Comparison of EGFR and FGFR signaling pathways that are summarized in the STKE Connection Maps (9, 10) shows that, for the most part, a similar repertoire of signaling proteins are recruited and activated by the two receptors. Yet, the regulation of the signaling pathways by FGFR is less direct, involving additional layers of control. In the case of EGFR, tyrosine autophosphorylation sites on the receptor function as the main platform for recruitment of signaling components that are activated by EGF signaling (2, 11). In addition, some signaling pathways are activated by accessory proteins that are tyrosine phosphorylated by EGFR (Fig. 1). In contrast, a docking protein (FRS2) that is tyrosine phosphorylated by FGFR (12) recruits the lion's share of the signaling components that are activated by FGF stimulation, and only a few signaling pathways are activated by direct interactions with the FGFR (Fig. 1).

Fig. 1.

Cell signaling by EGF or FGF receptors. An abbreviated version of signaling by EGFR (left) and FGFR (right). Detailed description is presented in STKE Connections Maps (9, 10). Stimulatory and inhibitory stimuli are depicted in black and red, respectively. Abbreviations: HSPG, heparan sulfate proteoglycan; E2Ub, ubiquitin-conjugating enzyme; IP3, inositol 1,4,5-triphosphate; PIP3, phosphatidylinositol 3,4,5-trisphosphate. Additional abbreviations are in the text and in the Connections Maps (9, 10).

Tyrosine autophosphorylation sites located in the C terminus of EGFR (13) function as binding sites for the adaptor proteins Grb2, Nck, and Shc; for phospholipase Cγ (PLC-γ); and for the transcription factor, STAT1 (9). Grb2 molecules are recruited by EGFR directly and indirectly through tyrosine-phosphorylated Shc, leading to the activation of the Ras–mitogen-activated protein kinase (MAPK) cascade (9, 14). Recruitment to the membrane and tyrosine phosphorylation enhance the enzymatic activity of PLC-γ, leading to the formation of two second messengers, diacylglycerol (DAG) and inositol 1,4,5-trisphosphate (IP3). IP3 releases Ca2+ from internal stores, which in turn acts in concert with DAG to translocate protein kinase C (PKC) to the cell membrane and stimulate its enzymatic activity (9). PKC then phosphorylates and regulates the activity of many proteins, including EGFR; phosphorylation of a threonine residue (Thr654) in the juxtamembrane domain modulates EGF binding affinity and kinase activity of the EGFR (15). Nck may link the EGFR with the actin cytoskeleton (9), and tyrosine phosphorylation of STAT1 leads to transcription of genes that regulate cell cycle arrest (9). In addition, EGF stimulates a cell survival pathway mediated by phosphoinositide 3-kinase (PI3K) and the protein kinase Akt (16) by an indirect mechanism in which tyrosine phosphorylation of the docking protein Gab1 or ErbB3 by EGFR leads to recruitment and activation of PI3K.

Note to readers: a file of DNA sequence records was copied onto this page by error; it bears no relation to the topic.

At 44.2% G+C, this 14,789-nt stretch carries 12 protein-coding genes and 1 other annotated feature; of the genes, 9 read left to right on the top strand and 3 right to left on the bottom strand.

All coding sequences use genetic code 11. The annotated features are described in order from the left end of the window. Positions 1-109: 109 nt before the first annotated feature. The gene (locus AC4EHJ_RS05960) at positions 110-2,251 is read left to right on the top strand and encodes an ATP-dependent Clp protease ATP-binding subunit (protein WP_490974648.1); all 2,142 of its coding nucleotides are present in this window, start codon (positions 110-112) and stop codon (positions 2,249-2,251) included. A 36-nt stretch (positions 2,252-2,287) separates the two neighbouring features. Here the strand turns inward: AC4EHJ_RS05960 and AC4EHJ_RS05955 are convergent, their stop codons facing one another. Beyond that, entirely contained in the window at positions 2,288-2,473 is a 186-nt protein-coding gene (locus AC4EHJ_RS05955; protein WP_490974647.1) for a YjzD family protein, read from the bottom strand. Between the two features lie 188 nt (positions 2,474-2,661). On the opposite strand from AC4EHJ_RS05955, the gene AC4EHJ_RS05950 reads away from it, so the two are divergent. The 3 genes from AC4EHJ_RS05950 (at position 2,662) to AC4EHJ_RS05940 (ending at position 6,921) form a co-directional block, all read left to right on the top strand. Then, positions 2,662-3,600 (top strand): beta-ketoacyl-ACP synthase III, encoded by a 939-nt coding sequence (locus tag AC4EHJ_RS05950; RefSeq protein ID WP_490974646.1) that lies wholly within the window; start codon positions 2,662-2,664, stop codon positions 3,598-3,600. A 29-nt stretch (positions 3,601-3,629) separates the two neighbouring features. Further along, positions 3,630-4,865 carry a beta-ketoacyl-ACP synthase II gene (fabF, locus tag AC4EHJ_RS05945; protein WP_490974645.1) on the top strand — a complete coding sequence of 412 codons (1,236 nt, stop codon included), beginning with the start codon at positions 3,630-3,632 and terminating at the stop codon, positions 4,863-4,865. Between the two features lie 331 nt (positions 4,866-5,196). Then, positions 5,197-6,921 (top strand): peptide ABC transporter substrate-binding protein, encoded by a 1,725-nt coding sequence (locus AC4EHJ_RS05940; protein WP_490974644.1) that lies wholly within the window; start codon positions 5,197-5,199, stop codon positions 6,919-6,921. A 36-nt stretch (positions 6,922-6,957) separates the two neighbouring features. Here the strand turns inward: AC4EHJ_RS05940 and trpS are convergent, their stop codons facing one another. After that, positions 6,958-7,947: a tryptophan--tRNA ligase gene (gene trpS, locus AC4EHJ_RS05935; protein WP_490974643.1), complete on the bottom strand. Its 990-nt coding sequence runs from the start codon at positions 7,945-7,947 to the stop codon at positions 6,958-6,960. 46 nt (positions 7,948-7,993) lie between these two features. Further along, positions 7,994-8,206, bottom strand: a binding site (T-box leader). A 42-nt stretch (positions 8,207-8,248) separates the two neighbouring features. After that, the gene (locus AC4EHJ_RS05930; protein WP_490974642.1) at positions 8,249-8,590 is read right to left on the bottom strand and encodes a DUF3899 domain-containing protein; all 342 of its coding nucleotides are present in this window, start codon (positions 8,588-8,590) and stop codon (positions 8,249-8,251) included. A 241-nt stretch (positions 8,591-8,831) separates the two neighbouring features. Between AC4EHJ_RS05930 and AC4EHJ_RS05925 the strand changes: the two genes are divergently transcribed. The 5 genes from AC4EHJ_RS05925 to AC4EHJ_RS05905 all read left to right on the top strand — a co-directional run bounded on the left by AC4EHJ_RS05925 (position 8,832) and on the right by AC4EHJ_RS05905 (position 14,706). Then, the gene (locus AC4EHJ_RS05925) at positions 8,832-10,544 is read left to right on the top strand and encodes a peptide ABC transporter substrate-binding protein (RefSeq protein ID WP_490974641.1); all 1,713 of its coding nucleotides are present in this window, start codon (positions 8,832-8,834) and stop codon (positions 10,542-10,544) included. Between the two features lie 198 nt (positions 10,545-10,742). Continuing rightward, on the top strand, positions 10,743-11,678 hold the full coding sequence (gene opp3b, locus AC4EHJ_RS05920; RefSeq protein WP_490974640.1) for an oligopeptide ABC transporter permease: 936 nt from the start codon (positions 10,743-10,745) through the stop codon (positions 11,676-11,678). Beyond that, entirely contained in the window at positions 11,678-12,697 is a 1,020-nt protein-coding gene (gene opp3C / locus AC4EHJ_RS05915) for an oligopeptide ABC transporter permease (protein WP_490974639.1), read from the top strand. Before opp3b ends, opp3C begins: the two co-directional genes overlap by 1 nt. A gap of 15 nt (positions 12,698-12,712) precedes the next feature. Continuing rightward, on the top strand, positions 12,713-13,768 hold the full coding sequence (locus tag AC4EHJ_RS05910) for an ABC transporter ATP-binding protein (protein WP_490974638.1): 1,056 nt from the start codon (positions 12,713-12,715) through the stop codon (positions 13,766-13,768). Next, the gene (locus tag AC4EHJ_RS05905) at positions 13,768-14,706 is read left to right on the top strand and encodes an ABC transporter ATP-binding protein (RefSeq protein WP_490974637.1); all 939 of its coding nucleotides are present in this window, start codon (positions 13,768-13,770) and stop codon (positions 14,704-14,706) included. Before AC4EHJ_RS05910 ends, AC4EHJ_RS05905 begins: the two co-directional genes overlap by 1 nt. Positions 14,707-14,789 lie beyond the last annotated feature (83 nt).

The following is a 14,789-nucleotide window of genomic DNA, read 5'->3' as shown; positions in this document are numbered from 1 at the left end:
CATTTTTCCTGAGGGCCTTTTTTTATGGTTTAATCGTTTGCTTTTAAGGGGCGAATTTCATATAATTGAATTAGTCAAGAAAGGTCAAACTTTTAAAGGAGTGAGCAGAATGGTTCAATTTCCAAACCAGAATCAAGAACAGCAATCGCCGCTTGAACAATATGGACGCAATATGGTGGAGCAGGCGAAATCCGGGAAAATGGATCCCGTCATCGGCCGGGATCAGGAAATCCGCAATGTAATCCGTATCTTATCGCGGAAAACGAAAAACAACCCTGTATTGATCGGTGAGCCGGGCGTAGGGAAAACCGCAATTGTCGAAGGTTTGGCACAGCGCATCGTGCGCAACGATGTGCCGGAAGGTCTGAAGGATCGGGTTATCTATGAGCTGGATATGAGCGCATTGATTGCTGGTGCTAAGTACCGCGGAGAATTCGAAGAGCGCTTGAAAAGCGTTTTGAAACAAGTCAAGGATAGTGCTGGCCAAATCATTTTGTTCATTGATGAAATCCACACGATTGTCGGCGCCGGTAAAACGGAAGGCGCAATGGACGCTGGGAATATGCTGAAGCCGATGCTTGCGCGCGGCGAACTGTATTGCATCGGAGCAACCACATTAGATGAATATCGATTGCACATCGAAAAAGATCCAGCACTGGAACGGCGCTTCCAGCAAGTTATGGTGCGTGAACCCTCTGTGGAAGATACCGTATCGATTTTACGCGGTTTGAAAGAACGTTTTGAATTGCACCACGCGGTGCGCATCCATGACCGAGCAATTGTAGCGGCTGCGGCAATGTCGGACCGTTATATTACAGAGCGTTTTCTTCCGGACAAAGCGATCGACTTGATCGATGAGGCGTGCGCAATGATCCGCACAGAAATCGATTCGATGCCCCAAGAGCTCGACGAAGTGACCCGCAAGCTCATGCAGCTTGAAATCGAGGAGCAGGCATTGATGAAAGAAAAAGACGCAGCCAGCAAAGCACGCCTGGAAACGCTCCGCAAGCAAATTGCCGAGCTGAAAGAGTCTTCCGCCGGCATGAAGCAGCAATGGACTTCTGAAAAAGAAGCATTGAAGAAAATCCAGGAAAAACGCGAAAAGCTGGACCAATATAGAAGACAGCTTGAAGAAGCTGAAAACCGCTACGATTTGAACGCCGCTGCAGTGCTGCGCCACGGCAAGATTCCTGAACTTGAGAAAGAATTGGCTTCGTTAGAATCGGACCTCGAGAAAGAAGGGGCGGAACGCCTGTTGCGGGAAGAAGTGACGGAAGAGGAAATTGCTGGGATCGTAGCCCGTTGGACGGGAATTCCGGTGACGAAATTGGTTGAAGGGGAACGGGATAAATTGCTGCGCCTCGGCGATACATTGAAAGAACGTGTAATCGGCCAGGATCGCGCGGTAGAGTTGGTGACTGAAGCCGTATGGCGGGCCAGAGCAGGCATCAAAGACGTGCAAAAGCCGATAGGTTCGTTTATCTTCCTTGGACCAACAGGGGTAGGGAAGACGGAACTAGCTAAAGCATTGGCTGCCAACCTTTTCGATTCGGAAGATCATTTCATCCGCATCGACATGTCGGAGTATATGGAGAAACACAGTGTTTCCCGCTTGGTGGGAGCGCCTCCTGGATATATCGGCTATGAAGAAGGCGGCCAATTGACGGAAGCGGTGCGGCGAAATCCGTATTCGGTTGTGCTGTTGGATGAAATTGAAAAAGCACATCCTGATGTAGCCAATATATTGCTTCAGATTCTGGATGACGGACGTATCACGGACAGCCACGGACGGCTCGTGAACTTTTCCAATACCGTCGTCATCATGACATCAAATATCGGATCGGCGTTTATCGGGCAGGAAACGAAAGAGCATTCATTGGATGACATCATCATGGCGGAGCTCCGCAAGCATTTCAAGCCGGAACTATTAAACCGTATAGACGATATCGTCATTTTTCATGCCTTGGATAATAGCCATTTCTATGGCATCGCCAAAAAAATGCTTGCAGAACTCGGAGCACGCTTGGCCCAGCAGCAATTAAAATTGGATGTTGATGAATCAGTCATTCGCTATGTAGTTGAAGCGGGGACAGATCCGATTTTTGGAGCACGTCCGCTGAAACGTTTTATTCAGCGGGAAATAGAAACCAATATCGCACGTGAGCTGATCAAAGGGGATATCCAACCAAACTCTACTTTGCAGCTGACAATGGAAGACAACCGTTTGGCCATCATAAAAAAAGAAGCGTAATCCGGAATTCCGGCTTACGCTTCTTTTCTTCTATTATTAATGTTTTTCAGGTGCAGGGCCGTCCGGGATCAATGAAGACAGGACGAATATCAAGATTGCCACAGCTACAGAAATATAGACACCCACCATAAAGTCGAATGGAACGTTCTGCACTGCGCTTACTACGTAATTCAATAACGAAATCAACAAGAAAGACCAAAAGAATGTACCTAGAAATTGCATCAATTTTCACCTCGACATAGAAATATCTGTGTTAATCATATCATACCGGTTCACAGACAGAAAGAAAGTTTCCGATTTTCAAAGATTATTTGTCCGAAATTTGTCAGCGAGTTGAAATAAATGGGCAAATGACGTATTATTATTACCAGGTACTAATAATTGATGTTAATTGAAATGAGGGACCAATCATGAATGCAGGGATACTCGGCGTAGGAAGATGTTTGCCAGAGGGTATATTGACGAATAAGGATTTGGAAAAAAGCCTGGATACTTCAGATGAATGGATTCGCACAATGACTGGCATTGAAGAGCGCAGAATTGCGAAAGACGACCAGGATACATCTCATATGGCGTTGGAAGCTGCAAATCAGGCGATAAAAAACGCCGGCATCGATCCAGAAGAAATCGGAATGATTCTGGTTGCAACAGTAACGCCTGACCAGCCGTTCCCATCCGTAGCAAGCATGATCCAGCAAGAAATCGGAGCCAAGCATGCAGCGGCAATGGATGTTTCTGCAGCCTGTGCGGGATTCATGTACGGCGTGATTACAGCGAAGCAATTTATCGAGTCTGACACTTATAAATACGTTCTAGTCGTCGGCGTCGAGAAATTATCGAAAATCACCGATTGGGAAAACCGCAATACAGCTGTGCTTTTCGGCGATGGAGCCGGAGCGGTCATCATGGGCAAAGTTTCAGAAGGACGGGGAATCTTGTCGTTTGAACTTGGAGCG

Although the signaling pathways activated by FGFRs substantially overlap with those activated by EGFRs, the pathways are activated through the formation of a multidocking protein complex induced by tyrosine phosphorylation. Tyrosine phosphorylation of FRS2 leads to recruitment of four Grb2 molecules directly and two Grb2 molecules indirectly through tyrosine phosphorylation of the protein tyrosine phosphatase Shp2 in complex with FRS2. Grb2 molecules bound to FRS2 recruit the nucleotide exchange factor SOS, leading to the activation of the Ras-MAPK signaling cascade. In addition, Grb2 recruits the docking protein Gab1, which is tyrosine phosphorylated by FGFR, leading to recruitment and activation of the PI3K-Akt cell survival pathway (16, 17).

Differences in the mechanisms of negative regulation between FGFR and EGFR are also apparent, despite involving similar regulatory elements. The ubiquitin ligase Cbl interacts with EGFR directly and indirectly through Grb2, promoting ubiquitination and degradation of EGFR (18). Grb2, bound to Cbl, does not interact directly with FGFR but, rather, binds to tyrosine-phosphorylated FRS2, promoting ubiquitination and degradation of FRS2 and FGFR (19). FRS2 is also the site of an additional negative-feedback loop from MAPK, which is absent in the EGFR pathway. The binding of tyrosine-phosphorylated Sprouty to the SH2 domain of Grb2 sequesters Grb2 and prevents its binding to the activated EGFR or FRS2, causing attenuation of the Ras-MAPK cascade in EGF and FGF signaling (18, 20). However, it was proposed that Sprouty may play a bimodal negative and positive role in regulation of signaling through EGF and other RTKs (20).

Although both EGFR and FGFR stimulate a similar repertoire of canonical intracellular signaling pathways, signaling by FGFR is more complex and subject to additional control mechanisms. The less stringent control of EGFR activity may explain why overexpression of EGFR and ErbB2 occurs frequently in different cancers (3). If signaling pathways are viewed as components of intracellular networks, the specificity generated by an intracellular network may be affected by layers of control that may influence signal duration, signal amplitude, and spatial localization of key regulatory elements. In addition, inhibitory signals promoted by cross talk between RTKs (21); by protein phosphatases, receptor endocytosis, and degradation; and by other negative-feedback mechanisms may also affect signal specificity and biological outcome (22).